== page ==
Archive for October, 2009

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Zamzar

October 24, 2009

As a teacher I am always having to manipulate files.  This is often becuase I do not have the right software installed on my machine at home or at school.  What am I to do?  The website Zamzar can help.  Zamzar allows for file conversion.  The first example that I can think of is the use of zamzar to convert new Office 2007 files from the .docx format to the 2003 format .doc.  I recently did this as I downloaded a paper I wrote with comments from my professor to school and the computer I have at school does not have office 2007.  In less than 3 minutes, I had converted the file, received the e-mail about where to download the converted file and I was readng the comments (I got an A-, by thw way).  Another good example of how to use zamzar is for audio or video conversion.  When putting video into PowerPoints, it has to be in one of a certain number of video formats.  If you have video that is not one of these types, you can use Zamzar to convert it.  The only limitation is that the input file is limited to 100 mb files for the free version.  The premium versions range from 7 – 49 dollars per month and features differ as you pay more per month.

I would suggest checking out the site and creating a delicious link to it, just in case you ever need to convert a file and don’t have the software to do it.

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Growing PLN

October 23, 2009

As I continue to dive into the world of educational technology and web2.0 I am amazed by the number of wonderful people who are willing to share their time and talents with others.  They are not out to make a buck, but simply want to share their love of teaching and technology in order for students to acquire the best possible learning.  I recently came across a Ning group known as The Educator’s PLN.  This Ning is relatively new (only 6 days old), but it has already welcomed 500ish educators.  This is the power of the technology for developing professional relationships and as an avenue for professional development.

I don’t know if I have stated this before, but professional development is something that I want to further explore as part of my masters work at the University of Alberta.  I am coming to the realization that PD sessions help for a day or a half day are not the answer.  I learn more from Twitter chats and PLNs (in a very short amount of time) such as the one identified above than I do in full day sessions offered in different formats.

This posting is small, but my brain is whirring with activity as I consider the research possibilities of looking at onlinePLNs as PD options for teachers.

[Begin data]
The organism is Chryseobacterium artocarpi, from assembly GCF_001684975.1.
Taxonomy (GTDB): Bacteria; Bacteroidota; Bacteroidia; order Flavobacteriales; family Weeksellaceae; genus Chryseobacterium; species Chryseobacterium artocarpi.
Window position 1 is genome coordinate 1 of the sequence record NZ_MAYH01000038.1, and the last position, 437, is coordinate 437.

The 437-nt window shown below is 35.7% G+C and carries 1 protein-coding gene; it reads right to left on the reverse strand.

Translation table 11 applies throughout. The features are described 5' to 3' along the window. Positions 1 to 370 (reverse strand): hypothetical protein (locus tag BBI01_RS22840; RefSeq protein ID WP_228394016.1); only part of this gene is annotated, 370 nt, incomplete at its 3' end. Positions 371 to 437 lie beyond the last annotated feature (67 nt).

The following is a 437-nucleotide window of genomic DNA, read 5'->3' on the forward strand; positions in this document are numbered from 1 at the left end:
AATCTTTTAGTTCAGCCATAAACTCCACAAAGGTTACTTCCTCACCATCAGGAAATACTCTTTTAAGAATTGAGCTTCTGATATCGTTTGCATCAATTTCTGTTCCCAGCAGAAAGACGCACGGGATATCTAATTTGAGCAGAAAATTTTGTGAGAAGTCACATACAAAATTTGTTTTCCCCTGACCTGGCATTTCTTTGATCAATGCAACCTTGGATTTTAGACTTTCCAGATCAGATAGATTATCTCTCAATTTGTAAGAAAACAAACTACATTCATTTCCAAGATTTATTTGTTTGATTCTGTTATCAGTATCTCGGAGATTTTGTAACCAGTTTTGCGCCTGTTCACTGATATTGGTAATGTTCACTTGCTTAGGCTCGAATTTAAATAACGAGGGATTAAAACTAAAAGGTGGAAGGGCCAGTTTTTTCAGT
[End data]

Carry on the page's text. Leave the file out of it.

More to come on this topic…

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#edchat on Twitter

October 20, 2009

If you are an educator and you are looking for some serious conversation regarding education trends, you need to check out Twitter and you need to follow #edchat.

On Tuesday evening from 7-8 pm EST, teachers discuss a wide range of topics.  Last week, the topic was grades.  Is the current model of A, B, C, D, and F an appropriate model and if not, what would work better?  Even though the conversation is scheduled for an hour, the talk continued for at least an hour and a half.  At the end of the discussion, the entire conversation is archived for anyone who could not be present.

This is a fabulous way to engage in educational conversation.

Check out the site http://teacherbootcamp.edublogs.org/2009/07/30/what-is-edchat/ to find out more about the #edchat hashtag.

I look forward to seeing your thoughts on Twitter in the future.

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21st Century Learning

October 18, 2009

I came across this video in the Educator’s PLN, a ning that I found out about because of the #edchat hashtag.  The video is by Alan November who I plan to Google in order to find out more about him.  It is basically a commentary by Alan on his vision for education and technology’s role in that.  He advocates for a move away from industrialist education where the teacher is the focal point of decision making in the class to a more student centered collaborative approach.

I would be happy to hear your thoughts and comments on the video.

I was unable to embed the video, so here is the link:

Myths and Opportunities: Technology in the Classroom

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McLuhan’s Laws of Media on the Blog

October 7, 2009

McLuhan and McLuhan develop four Laws of Media in their book Laws of Media.  I have been asked to create a tetrad ( a visual representation) of the four laws applied to the blog.  Below is that visual representation:

McLuhan's Laws Applied to the Blog

McLuhan's Laws Applied to the Blog

I am still trying to work on what is retrieved by the blog.  I think that there has to be something related to independent reporting by average citizens, but have not quite determined the wording for it.  As for what it reverses into…an explosion of the blogosphere means that each individual blog becomes less valid, less read, with less possibility of even being found among all of the others.  A single blog is like trying to whisper a message to a friend 25 feet away at a rock concert.  The massive noise around the sender and receiver make the message non-deliverable.
More on this assignment as I develop it over the next week; 4 – 6 page paper due next Thursday.